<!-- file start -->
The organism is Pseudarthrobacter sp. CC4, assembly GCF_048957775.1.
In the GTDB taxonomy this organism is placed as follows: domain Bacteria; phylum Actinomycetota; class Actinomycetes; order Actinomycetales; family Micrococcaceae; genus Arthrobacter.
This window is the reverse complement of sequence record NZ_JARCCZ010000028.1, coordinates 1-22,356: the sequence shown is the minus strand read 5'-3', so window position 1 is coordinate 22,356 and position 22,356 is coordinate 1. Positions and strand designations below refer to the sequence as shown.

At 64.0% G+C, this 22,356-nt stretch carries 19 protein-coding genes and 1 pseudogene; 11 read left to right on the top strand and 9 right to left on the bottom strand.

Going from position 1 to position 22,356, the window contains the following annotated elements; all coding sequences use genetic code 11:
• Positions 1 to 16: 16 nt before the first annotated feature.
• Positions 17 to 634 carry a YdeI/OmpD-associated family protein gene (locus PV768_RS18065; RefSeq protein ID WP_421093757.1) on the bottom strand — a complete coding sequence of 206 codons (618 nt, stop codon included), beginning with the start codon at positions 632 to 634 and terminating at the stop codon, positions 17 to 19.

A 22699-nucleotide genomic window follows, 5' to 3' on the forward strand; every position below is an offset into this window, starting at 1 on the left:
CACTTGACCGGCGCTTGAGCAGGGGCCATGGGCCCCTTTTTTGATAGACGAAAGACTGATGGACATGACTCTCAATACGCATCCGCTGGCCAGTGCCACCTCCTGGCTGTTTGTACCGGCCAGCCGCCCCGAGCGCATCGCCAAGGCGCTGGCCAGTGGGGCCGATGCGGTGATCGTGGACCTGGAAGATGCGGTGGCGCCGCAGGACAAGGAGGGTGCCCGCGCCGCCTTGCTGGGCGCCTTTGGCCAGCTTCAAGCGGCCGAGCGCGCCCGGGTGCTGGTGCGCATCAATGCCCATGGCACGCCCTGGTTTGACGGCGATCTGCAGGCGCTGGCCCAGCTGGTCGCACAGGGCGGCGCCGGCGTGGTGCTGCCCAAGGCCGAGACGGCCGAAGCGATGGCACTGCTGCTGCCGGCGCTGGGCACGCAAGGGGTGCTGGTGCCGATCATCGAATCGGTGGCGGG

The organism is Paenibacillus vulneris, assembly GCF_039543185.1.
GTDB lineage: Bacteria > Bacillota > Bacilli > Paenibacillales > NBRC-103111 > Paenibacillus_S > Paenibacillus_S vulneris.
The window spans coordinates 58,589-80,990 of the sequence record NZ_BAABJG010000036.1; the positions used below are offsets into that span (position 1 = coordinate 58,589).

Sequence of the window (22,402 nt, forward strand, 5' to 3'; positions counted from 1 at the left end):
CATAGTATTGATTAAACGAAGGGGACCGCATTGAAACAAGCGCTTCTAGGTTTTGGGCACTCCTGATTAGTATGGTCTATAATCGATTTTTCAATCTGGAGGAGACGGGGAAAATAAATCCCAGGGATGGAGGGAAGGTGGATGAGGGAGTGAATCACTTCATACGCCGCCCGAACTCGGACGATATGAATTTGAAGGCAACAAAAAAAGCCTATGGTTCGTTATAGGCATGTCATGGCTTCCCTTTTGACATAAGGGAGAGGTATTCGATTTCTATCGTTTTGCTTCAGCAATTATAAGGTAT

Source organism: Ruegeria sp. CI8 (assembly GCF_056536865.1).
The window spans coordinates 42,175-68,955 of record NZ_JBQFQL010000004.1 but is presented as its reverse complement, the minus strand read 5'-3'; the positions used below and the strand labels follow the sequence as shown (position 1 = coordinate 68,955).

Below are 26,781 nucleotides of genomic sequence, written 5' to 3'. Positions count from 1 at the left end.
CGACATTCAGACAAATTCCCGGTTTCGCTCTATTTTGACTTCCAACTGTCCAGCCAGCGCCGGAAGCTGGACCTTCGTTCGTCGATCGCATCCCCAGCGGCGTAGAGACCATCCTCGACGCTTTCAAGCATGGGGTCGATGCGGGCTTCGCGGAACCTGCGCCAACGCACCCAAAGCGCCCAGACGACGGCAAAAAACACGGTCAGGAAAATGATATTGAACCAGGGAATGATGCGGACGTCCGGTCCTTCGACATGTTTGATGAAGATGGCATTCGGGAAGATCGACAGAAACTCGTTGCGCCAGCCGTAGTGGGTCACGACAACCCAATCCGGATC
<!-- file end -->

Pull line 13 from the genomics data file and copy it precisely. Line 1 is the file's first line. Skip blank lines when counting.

Sequence of the window (22,402 nt, forward strand, 5' to 3'; positions counted from 1 at the left end):